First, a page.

By remembering who God is, partiality becomes ridiculous! Ludicrous! Seriously insane!


“But you have made yourselves judges with evil thoughts.”

And can there be any other motive for showing partiality? honestly?

We stop worshipping the true God and start worshipping position, and favor, and gain, influence and importance.


Second, What does God say about me? What is my identity in Christ?

  Mark Dever says this in regard to this passage in James, “Even one trespass shows that you fundamentally disrespect the authority of God! So whatever the particular infraction, whatever the statute broken, you demonstrate a disregard and misunderstanding of who God is and what your relationship to him is supposed to be.”


“We are deceived, but God is not deceived. He calls us to a radical confession, offers us radical forgiveness, because of Christ’s radical sacrifice.”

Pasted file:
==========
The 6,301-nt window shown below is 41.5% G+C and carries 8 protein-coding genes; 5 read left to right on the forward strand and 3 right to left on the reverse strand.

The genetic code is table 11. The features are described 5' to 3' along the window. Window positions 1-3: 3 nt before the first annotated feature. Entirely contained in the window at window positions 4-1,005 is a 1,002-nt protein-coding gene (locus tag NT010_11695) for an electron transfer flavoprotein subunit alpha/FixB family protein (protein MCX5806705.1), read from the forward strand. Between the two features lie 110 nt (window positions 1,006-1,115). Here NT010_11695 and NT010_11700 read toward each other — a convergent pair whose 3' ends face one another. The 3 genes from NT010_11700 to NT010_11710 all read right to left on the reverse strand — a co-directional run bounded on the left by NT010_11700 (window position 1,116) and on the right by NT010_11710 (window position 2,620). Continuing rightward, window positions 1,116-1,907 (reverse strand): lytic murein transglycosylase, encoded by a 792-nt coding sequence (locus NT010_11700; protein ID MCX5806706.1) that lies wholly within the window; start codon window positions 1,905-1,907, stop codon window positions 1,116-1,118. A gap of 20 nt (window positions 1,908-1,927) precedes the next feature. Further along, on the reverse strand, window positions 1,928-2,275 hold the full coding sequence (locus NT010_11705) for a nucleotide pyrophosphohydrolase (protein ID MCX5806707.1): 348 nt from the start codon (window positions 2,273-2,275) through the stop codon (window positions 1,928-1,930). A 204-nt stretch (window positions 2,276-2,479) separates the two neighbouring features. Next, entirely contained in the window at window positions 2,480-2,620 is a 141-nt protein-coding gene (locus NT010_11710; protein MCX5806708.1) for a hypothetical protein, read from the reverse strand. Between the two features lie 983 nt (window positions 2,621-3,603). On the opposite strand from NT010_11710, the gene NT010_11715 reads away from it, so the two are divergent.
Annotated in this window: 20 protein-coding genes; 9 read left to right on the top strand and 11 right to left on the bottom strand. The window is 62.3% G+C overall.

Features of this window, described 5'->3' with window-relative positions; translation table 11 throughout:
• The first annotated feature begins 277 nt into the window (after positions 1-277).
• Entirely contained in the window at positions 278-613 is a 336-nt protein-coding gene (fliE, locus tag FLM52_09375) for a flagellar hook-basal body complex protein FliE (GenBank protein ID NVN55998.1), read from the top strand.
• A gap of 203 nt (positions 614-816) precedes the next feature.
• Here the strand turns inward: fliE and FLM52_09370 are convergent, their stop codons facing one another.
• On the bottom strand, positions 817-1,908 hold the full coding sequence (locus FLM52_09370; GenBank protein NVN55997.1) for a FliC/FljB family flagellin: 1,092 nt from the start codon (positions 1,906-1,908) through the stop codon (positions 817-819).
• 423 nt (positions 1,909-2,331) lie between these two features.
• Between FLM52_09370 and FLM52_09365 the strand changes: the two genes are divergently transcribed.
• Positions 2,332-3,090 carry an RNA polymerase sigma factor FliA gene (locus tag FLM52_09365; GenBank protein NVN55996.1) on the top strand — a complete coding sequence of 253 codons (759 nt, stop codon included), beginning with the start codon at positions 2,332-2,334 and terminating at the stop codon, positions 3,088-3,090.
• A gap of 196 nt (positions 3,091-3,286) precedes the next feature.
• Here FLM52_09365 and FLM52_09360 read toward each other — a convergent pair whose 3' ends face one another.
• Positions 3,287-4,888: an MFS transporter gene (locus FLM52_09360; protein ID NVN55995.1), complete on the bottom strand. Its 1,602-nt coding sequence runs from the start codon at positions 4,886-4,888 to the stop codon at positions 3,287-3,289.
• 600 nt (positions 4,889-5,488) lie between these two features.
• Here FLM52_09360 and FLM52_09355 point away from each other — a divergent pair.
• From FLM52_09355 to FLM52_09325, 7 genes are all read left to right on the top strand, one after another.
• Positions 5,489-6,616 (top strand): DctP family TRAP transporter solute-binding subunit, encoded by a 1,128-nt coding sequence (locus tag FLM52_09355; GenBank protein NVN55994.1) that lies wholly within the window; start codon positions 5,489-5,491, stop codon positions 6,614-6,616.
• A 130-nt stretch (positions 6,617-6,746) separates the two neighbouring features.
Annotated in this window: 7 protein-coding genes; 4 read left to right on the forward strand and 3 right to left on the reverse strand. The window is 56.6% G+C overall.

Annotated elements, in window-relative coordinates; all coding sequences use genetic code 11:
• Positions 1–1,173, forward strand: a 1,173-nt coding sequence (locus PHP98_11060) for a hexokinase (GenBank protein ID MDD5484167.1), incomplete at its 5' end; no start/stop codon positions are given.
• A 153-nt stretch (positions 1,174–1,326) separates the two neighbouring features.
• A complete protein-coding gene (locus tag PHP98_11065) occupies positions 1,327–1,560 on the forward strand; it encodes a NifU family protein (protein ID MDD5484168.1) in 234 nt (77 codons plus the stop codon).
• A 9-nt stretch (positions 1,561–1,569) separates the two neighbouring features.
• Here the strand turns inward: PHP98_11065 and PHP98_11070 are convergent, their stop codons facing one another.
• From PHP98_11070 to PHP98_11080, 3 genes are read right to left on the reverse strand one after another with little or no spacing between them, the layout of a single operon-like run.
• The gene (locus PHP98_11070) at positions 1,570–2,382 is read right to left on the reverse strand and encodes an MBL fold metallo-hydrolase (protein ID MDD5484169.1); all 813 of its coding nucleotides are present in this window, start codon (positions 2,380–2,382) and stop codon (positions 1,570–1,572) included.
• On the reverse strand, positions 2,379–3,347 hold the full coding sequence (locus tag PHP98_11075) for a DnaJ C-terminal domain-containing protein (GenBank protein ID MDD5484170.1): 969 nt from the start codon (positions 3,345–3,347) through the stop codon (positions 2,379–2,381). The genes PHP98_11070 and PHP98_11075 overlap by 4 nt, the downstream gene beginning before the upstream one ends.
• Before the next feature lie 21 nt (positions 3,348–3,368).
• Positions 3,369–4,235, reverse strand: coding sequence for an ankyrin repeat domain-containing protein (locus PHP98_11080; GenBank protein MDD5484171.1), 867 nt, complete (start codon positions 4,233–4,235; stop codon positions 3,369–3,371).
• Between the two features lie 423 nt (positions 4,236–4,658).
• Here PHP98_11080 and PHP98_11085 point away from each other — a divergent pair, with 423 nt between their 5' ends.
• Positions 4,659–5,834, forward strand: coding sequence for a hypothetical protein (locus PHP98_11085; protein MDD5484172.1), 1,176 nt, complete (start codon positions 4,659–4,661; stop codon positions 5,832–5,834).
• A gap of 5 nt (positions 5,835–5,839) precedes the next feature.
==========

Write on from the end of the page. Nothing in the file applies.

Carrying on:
I am a sinner, but through the blood of Jesus, because Christ came and gave up his glory, his God-essence, on the cross, I am a saint. Sinner/saint – simultaneously.


What does God say about me?

James 2:1 James is writing to Christians.

“Brothers,… as you hold the faith in our Lord Jesus…” This partiality James is referring to is among Christians.

We are in the family of God. I can’t say this any better than Paul as he writes to the Ephesians. Eph. 1:3-14

Our position in Christ! Our relationship with each other? Brothers, co-heirs with Jesus!!!


Our response?

 James 2:1 “hold the faith in our Lord Jesus Christ,…”

 Michael (our pastor) said that “Jesus’ death makes us acceptable to God, clean, usable, so that His Spirit takes up residence in us.”


By relying on the Holy Spirit and following Jesus. Hebrews 12:1-2 “…looking to Jesus, the founder and perfecter of our faith…”


Phil. 2:1-8, humility of Christ, “Have this mind among yourselves, which is yours in Christ Jesus.”